turbotax icon
cancel
Showing results for 
Search instead for 
Did you mean: 
turbotax icon
turbotax icon
turbotax icon
turbotax icon
cancel
Showing results for 
Search instead for 
Did you mean: 
Close icon
Do you have a TurboTax Online account?

We'll help you get started or pick up where you left off.

cofe
New Member

My wife and I are going to separate and we have 2 properties in California. Are we able to each have one of those homes as a primary residence from a tax perspective?

My wife and I are going to separate and we have two properties in California (one is currently being used as a rental property).  As part of our separation one of us is going to take residence of the rental property.  Are we able to each have one of those homes as a primary residence from a tax perspective?
Connect with an expert
x
Do you have an Intuit account?

Do you have an Intuit account?

You'll need to sign in or create an account to connect with an expert.

6 Replies

My wife and I are going to separate and we have 2 properties in California. Are we able to each have one of those homes as a primary residence from a tax perspective?

I don't understand what you mean.  You can live anywhere you like.  There are no direct tax implications of dividing property during a divorce, whatever property is transferred is not taxable to one person or deductible by the other spouse.

 

However, you have a potential problem with capital gains tax and depreciation recapture whenever the spouse who gets the rental tries to sell.  You may want an expert accountant to review the situation with you, so you understand the effects of the capital gains tax and decide if the exchange is fair or if some money needs to change hands as well.  Let me try and explain. 

 

Generally, when you sell a home that you have used as your main home for at least 2 of the past 5 years, and owned at least 2 years, you can exclude the first $250,000 of capital gains from taxation (or $500,000 when married filing jointly).  So spouse X gets the house you have been living in as your main house.  As long as spouse X keeps living there, then whenever they sell, the first $250,000 of capital gains is tax-free.  (Gain more than that is taxed as long-term capital gains at 15% or 20%).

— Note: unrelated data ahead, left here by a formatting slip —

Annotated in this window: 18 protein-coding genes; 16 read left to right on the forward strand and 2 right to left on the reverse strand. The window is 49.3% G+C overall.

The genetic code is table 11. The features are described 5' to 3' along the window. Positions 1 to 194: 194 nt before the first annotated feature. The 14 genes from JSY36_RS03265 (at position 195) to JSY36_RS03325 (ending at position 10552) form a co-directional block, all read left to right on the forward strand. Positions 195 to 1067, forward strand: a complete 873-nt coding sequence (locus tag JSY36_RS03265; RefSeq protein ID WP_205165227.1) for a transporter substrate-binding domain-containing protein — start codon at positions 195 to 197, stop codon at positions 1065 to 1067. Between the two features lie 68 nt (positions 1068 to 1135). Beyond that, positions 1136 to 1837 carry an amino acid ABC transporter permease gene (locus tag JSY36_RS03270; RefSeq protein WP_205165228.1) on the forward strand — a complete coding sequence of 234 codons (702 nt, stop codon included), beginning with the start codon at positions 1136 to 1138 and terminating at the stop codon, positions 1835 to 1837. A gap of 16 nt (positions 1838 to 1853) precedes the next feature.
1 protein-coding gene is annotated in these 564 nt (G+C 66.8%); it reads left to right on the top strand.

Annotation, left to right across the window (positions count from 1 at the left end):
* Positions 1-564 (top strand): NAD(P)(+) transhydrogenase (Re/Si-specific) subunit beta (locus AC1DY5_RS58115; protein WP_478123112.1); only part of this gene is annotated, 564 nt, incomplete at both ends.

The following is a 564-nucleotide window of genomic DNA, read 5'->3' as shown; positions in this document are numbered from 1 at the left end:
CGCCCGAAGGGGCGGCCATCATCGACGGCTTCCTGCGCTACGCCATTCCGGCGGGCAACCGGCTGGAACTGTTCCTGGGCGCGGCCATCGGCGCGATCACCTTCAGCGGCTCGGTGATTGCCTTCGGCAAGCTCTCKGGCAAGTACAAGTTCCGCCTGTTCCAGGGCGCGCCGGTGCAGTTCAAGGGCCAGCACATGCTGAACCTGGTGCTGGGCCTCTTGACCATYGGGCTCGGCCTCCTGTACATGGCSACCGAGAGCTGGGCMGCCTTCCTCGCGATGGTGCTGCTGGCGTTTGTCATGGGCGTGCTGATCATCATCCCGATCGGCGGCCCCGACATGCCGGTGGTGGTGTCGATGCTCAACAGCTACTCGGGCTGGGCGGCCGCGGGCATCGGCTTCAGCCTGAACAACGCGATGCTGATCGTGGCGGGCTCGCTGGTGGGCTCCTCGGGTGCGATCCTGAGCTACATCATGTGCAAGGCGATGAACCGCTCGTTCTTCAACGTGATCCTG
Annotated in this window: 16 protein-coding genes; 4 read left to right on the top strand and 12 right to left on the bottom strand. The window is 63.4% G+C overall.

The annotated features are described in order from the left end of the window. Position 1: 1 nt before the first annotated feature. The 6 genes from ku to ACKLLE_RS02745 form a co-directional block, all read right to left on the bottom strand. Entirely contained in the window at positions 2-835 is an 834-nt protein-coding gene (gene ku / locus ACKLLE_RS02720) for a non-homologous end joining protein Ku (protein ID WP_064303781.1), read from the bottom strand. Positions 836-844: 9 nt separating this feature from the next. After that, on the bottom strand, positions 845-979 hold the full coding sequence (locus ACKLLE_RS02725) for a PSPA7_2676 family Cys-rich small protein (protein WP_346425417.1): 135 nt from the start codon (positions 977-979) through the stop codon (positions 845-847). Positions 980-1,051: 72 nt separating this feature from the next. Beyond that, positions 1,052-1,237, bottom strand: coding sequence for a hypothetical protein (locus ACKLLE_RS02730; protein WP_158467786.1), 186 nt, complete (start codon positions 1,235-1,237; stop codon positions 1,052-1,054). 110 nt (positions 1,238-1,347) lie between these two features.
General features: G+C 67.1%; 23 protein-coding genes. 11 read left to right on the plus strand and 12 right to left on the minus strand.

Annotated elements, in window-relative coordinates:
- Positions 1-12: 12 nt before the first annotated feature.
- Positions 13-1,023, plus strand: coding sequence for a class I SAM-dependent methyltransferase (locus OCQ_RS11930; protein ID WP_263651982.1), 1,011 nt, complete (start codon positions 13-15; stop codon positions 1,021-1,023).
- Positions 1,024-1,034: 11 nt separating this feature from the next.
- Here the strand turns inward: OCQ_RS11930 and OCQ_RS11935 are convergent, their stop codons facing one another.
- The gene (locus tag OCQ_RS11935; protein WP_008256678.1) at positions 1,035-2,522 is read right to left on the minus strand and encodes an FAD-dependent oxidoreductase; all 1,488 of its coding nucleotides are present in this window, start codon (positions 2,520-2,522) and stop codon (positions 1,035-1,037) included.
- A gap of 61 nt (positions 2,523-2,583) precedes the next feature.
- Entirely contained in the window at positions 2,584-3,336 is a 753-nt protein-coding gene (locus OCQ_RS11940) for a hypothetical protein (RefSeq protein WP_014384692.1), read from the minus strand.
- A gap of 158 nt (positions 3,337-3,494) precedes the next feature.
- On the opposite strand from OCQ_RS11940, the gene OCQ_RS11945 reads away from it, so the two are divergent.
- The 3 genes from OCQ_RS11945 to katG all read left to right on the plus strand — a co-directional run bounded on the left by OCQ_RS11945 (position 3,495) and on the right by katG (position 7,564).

However, you can't move into a rental for 2 years and claim the full gains exclusion.  The exclusion was intended for people who own the home where they live, and not for landlords to convert their taxable gains into tax-free gains by moving back to the house for a short period of time.  This is called non-qualified use, and it works like this:

 

Non-qualified use means any period after 2008 where neither you nor your spouse (or your former spouse) used the property as your main home.  Suppose you bought the home in 2000, and lived there until 2005, then turned it into a rental.  After the divorce, spouse W moves back into the home in 2022, and sells the home in 2025.  The period of time from 2000-2008, and the period from 2022-2025, is qualified, but the period from 2009-2021 is non-qualified.  You owned the home for 25 years, with 11 years being qualified.  That means that only 11/25th of the gain is eligible for the exclusion, and 14/25th is not eligible for the exclusion.

 

Furthermore, you have to pay recapture on any depreciation you took or could have taken while the home was rented, and depreciation recapture is taxed higher than capital gains.  (Recapture is taxed as ordinary income with a cap of 25%, capital gains is taxed at 15% or 20%.)

 

So let's consider an example.

House #1 was bought as your home in 2000, turned to a rental in 2005, spouse W moved back in 2022, and sells in 2025.  The house was bought for $200,000 and sells for $600,000.  You probably took about $100,000 of depreciation when it was a rental.  So,

  1. first, you pay 25% depreciation recapture on the $100,000 of depreciation
  2. then you have a $400,000 gain, which is 11/24th qualified.
  3. your qualified gain is $183,000 which is tax-free because it is less than $250,000.
  4. your non-qualified gain is $216,000 which is taxable as long-term capital gains and taxed at 20%.
  5. your total tax is $68,200.

Meanwhile, you bought house #2 as your main residence in 2005 and lived there until 2022, when spouse X takes over, and spouse X sells in 2025.  House #2 also cost $200,000 and sells for $600,000.

  1. spouse X can exclude $250,000 of gain from tax